Camping Aid

Gary Kennedy creates a tribute to his son’s early passion in his first solo crossword debut.

Comments: 61

  1. Congratulations on your first solo flight, Mr. Kennedy. I was onto the SWISS ARMY KNIFE right away, and it was fun seeing which functions were going to be used.

  2. Nice puzzle and an amusing backstory. An impressive semi-debut.

  3. A sad reminder for me. The TSA has confiscated two of my Swiss Army knives.

  4. In another year or so, I'll look forward to seeing a puzzle constructed by Gary, Stephen and Charlie.

  5. Love the Swiss Army Knife too. Used to take it on all my travels, until 9/11. Nice opener for the week.

  6. You can put it in your hold luggage, Beejay.

  7. And then you can get a friend in Albuquerque to forward it to you whenever your bags arrive there instead of San Francisco!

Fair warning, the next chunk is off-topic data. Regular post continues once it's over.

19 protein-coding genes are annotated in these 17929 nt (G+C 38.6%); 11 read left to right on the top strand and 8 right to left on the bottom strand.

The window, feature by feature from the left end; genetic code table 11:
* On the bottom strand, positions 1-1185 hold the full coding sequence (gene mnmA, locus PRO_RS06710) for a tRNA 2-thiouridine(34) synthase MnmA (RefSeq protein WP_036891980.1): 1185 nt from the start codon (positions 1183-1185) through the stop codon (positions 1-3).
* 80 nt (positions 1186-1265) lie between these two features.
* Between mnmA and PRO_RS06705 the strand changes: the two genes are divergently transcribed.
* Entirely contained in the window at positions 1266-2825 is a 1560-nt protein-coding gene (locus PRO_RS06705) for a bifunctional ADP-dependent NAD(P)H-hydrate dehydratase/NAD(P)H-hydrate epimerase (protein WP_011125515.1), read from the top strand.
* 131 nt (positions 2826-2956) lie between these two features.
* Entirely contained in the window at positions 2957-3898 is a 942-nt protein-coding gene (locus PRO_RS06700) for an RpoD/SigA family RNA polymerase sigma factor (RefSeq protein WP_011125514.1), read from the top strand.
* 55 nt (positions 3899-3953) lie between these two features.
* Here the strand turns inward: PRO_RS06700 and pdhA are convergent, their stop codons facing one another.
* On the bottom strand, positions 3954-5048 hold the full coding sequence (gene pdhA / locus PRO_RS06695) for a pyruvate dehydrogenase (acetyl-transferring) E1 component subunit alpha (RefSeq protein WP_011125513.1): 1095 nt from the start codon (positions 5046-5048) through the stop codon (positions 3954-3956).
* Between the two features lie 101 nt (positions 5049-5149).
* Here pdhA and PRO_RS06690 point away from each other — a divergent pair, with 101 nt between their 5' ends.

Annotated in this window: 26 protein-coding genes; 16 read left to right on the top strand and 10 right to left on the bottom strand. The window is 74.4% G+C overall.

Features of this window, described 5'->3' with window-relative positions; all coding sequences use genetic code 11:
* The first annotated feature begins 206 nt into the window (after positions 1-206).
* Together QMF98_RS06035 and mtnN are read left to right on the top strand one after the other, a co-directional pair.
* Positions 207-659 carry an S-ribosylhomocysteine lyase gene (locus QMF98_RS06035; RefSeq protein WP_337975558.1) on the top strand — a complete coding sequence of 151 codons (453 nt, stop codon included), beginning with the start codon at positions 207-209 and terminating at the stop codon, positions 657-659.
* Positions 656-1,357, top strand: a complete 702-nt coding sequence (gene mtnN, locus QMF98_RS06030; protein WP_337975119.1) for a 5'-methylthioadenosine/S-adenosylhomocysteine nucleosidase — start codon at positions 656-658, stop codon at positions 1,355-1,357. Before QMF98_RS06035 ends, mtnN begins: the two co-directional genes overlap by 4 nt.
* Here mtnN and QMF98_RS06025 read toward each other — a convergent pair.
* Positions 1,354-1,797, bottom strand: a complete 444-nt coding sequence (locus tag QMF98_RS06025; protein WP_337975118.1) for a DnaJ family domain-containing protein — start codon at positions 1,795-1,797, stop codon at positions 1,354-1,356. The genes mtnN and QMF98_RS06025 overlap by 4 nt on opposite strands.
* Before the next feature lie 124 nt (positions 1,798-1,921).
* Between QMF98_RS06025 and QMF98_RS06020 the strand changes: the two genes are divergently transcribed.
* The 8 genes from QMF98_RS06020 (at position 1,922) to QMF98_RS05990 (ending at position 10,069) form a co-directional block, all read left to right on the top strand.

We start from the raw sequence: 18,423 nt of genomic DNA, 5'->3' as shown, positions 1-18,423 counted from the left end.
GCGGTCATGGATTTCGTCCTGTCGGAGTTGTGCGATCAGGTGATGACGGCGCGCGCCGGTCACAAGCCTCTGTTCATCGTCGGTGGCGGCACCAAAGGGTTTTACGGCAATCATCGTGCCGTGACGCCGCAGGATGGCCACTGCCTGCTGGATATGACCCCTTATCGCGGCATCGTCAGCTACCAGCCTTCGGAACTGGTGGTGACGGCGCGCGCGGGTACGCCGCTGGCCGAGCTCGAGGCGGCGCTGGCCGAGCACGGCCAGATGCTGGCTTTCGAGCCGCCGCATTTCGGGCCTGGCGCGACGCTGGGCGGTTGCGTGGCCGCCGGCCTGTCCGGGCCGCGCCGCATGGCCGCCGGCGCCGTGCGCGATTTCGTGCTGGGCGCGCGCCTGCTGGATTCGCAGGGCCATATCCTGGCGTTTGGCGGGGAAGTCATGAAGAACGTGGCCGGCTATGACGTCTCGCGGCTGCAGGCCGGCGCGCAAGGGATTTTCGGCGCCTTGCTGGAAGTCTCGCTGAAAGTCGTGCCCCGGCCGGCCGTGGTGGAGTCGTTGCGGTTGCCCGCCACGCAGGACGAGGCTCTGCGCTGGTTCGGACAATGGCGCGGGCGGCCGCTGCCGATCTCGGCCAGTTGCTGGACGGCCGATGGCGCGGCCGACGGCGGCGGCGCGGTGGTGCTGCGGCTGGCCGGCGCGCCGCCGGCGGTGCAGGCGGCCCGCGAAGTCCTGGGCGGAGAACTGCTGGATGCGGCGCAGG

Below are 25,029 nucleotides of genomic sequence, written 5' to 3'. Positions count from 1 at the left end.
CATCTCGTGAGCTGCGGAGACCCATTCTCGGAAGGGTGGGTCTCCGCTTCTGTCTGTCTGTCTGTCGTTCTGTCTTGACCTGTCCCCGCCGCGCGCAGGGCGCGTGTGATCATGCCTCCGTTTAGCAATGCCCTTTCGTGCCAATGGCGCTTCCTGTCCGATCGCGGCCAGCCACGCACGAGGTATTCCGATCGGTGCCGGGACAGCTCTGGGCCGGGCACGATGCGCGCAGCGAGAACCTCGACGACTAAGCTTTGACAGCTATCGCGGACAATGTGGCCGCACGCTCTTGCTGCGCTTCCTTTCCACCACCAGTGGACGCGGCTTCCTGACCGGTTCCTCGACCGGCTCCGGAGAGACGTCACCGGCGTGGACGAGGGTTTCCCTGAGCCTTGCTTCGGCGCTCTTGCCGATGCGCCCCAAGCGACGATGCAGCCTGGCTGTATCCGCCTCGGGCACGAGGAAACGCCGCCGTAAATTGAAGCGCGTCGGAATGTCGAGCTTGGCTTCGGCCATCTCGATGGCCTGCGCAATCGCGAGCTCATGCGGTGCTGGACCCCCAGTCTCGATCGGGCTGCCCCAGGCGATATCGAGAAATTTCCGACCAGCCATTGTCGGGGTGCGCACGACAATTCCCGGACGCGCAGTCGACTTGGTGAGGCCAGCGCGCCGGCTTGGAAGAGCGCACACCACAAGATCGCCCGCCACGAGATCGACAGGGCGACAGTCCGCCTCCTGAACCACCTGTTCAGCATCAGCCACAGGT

8. I had fun with this though I wasn't onto it for a while. But what's a Swiss army knife if it doesn't have the plastic toothpick insert? I only buy the models that have it.

    Funny to see that they now include flash drives. Of course, why not?

  9. Trouble getting started in the NW where PATIO came before PORCH....I was such a STOOP to think that was right.....

  10. I put LANAI in first which caused great confusion since I didn't yet have SWISS figured out. Changed to PATIO which obviously didn't work....and finally PORCH.

  11. Exactly the same as Gary...and I would never have put in lanai if I weren't a XW puzzler!